Photo by Peter Baer – CC
As a tech manager I’ve got myself in to that mode. You know the mode. The one where you’re so focused on building a great product that you’re not getting to code that often, if at all. This isn’t bad – you have to do whatever you can to get things done – but if you’re a developer manager, you need to live in this space. And I’ve felt the atrophy.
So over the weekend I scraped the rust off and tried some new stuff. I’ve never coded in Python, but I’ve had Google AppEngine sitting on my account for a while. And I’ve got a personal iPhone developer SDK and ADC membership. It was time to whip out the programmer-WD40.
What did I build? Pytchfork. What is Pytchfork? You’ll find out – but not in this post. It’s something I’ve had on my mind for a while. In about an hour I had AppEngine installed and Pytchfork configured. Less than two hours later I was done with a REST library and the framework for what Pytchfork will become.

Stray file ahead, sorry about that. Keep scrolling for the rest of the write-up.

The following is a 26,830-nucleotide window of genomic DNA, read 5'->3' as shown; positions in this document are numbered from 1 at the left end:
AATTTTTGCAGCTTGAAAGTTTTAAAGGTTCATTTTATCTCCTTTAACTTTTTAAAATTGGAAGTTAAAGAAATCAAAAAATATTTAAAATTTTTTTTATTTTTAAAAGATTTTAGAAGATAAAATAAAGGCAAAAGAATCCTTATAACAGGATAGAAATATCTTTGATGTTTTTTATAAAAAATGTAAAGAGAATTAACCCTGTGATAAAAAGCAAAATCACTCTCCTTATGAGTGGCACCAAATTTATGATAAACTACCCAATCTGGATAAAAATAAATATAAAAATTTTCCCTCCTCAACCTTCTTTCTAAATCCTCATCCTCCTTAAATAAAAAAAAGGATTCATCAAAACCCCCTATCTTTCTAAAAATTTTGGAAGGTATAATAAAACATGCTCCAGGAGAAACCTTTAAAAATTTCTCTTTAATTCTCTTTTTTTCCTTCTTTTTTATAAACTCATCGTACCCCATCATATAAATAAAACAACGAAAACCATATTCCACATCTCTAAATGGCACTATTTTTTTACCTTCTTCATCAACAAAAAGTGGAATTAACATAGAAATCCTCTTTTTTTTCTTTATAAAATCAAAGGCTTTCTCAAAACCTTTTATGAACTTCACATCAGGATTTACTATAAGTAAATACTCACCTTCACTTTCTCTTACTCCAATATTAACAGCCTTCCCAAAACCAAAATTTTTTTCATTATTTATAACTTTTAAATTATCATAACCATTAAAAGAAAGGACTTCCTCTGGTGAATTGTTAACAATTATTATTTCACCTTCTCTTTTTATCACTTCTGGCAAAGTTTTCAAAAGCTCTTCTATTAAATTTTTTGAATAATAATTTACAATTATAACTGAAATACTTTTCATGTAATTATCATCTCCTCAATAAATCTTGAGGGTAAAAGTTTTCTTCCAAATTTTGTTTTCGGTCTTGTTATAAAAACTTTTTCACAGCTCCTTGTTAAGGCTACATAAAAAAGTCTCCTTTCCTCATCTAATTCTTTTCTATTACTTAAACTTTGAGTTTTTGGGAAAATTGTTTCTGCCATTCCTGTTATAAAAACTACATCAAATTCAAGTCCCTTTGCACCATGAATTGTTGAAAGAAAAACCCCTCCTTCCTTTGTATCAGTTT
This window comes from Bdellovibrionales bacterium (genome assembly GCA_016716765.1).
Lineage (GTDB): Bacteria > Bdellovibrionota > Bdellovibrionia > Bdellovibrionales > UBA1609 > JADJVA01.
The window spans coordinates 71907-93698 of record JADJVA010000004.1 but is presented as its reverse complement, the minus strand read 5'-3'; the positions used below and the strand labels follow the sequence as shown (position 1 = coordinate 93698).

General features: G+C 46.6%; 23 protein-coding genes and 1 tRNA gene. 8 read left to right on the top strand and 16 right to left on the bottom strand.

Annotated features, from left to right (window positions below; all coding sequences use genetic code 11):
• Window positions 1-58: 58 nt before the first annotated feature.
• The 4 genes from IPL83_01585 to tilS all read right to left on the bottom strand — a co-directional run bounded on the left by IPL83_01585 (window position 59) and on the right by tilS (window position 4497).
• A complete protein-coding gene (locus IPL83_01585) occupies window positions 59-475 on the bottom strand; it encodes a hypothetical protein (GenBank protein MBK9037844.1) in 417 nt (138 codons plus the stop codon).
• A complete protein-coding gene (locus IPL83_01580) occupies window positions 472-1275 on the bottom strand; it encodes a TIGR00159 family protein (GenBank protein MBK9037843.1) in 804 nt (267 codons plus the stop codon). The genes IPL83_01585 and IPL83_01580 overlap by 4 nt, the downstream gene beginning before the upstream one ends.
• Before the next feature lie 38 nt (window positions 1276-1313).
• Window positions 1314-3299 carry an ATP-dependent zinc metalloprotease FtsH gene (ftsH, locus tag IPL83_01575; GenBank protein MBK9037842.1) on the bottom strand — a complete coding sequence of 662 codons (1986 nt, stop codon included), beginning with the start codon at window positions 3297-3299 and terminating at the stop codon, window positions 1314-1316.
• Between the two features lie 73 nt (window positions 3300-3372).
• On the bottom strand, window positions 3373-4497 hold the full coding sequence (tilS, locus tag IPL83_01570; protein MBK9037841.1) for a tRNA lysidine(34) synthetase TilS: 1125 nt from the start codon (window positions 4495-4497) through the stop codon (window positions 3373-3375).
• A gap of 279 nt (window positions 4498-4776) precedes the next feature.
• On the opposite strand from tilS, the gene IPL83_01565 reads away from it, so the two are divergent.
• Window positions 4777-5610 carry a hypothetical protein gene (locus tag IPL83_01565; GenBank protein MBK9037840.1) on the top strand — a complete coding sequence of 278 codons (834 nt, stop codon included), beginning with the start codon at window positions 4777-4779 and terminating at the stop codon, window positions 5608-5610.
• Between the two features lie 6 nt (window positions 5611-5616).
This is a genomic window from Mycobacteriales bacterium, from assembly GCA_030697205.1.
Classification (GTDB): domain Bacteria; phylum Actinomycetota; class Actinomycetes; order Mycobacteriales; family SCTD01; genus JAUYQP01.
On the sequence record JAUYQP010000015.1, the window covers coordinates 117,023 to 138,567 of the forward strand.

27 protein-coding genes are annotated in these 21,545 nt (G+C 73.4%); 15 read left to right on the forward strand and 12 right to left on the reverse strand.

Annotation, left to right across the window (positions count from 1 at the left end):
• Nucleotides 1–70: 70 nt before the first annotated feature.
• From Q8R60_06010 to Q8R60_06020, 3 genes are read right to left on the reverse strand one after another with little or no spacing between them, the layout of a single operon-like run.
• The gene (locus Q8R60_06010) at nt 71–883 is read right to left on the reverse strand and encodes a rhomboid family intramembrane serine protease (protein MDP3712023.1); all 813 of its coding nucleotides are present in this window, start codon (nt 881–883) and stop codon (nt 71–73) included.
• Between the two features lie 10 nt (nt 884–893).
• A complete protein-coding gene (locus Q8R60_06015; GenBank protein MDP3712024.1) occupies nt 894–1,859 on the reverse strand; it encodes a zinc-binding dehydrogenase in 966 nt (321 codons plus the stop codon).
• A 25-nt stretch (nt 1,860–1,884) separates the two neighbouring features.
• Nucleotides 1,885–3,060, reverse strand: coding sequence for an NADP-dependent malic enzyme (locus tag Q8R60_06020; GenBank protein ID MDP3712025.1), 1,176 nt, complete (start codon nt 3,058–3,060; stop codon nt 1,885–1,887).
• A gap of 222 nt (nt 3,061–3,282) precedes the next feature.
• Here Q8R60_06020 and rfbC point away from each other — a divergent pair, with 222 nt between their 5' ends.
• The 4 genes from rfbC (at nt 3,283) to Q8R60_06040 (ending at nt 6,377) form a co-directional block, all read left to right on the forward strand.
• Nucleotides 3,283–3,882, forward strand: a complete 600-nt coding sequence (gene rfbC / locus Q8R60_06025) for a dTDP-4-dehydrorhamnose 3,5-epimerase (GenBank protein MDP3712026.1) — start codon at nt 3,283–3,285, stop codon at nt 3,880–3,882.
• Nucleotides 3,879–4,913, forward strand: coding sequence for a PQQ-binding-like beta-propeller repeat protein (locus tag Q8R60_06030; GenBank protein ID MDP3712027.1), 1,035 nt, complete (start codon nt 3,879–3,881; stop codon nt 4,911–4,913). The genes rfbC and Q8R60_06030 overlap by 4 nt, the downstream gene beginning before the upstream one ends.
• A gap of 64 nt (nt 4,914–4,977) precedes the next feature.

A REST feature set for input. Basic XML, RSS, ATOM, and JSON as output. In a few hours. Not bad, and it felt gooooood.
From this I’ve learned Python is a friendly animal, and not just in theory. It’s too friendly. The lack of semi-colons in my C/C++ brain feels like I’m walking up to a cliff without a railing at each line ending. But it’s something one gets used to.
Unless you’ve written a PHP or Ruby framework you’re married to, AppEngine and Python is about the best thing you could do for yourself as a way to publish a small, personal, application.
Starting a Monday without rust feels great. Stay sharp!